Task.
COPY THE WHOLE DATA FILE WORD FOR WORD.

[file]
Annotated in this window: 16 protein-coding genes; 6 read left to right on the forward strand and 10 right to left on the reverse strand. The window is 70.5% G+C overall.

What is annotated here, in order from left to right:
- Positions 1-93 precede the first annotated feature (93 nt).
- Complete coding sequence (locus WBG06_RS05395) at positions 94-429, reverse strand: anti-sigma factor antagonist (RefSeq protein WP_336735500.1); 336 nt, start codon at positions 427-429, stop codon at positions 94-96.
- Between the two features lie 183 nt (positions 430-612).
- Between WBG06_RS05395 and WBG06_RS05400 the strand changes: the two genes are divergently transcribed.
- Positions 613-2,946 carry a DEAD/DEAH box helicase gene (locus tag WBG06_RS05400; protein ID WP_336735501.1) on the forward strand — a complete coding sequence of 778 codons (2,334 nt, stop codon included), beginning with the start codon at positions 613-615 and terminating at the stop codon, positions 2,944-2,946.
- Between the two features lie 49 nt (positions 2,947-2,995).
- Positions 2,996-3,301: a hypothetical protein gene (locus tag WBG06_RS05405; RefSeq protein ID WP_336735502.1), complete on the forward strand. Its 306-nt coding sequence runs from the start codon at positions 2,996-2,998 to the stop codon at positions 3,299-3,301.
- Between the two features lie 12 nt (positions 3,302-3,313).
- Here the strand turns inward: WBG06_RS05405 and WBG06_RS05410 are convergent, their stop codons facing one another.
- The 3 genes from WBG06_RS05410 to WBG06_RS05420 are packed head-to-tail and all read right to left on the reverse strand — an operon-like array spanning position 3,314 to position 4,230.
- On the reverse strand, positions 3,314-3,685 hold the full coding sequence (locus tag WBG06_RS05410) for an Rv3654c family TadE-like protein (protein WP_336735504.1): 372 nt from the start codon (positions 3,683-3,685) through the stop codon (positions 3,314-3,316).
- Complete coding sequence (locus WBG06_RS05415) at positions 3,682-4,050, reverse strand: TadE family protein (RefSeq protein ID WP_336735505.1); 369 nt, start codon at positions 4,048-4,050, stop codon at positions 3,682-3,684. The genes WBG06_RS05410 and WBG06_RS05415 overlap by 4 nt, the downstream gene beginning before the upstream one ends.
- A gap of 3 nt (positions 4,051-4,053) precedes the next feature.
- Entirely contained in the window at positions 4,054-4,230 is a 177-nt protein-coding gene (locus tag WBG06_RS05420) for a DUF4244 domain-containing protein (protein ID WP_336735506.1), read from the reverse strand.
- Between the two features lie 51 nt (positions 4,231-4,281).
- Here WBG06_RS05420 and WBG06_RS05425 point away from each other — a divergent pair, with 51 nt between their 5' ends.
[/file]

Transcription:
Annotated in this window: 16 protein-coding genes; 6 read left to right on the forward strand and 10 right to left on the reverse strand. The window is 70.5% G+C overall.

What is annotated here, in order from left to right:
- Positions 1-93 precede the first annotated feature (93 nt).
- Complete coding sequence (locus WBG06_RS05395) at positions 94-429, reverse strand: anti-sigma factor antagonist (RefSeq protein WP_336735500.1); 336 nt, start codon at positions 427-429, stop codon at positions 94-96.
- Between the two features lie 183 nt (positions 430-612).
- Between WBG06_RS05395 and WBG06_RS05400 the strand changes: the two genes are divergently transcribed.
- Positions 613-2,946 carry a DEAD/DEAH box helicase gene (locus tag WBG06_RS05400; protein ID WP_336735501.1) on the forward strand — a complete coding sequence of 778 codons (2,334 nt, stop codon included), beginning with the start codon at positions 613-615 and terminating at the stop codon, positions 2,944-2,946.
- Between the two features lie 49 nt (positions 2,947-2,995).
- Positions 2,996-3,301: a hypothetical protein gene (locus tag WBG06_RS05405; RefSeq protein ID WP_336735502.1), complete on the forward strand. Its 306-nt coding sequence runs from the start codon at positions 2,996-2,998 to the stop codon at positions 3,299-3,301.
- Between the two features lie 12 nt (positions 3,302-3,313).
- Here the strand turns inward: WBG06_RS05405 and WBG06_RS05410 are convergent, their stop codons facing one another.
- The 3 genes from WBG06_RS05410 to WBG06_RS05420 are packed head-to-tail and all read right to left on the reverse strand — an operon-like array spanning position 3,314 to position 4,230.
- On the reverse strand, positions 3,314-3,685 hold the full coding sequence (locus tag WBG06_RS05410) for an Rv3654c family TadE-like protein (protein WP_336735504.1): 372 nt from the start codon (positions 3,683-3,685) through the stop codon (positions 3,314-3,316).
- Complete coding sequence (locus WBG06_RS05415) at positions 3,682-4,050, reverse strand: TadE family protein (RefSeq protein ID WP_336735505.1); 369 nt, start codon at positions 4,048-4,050, stop codon at positions 3,682-3,684. The genes WBG06_RS05410 and WBG06_RS05415 overlap by 4 nt, the downstream gene beginning before the upstream one ends.
- A gap of 3 nt (positions 4,051-4,053) precedes the next feature.
- Entirely contained in the window at positions 4,054-4,230 is a 177-nt protein-coding gene (locus tag WBG06_RS05420) for a DUF4244 domain-containing protein (protein ID WP_336735506.1), read from the reverse strand.
- Between the two features lie 51 nt (positions 4,231-4,281).
- Here WBG06_RS05420 and WBG06_RS05425 point away from each other — a divergent pair, with 51 nt between their 5' ends.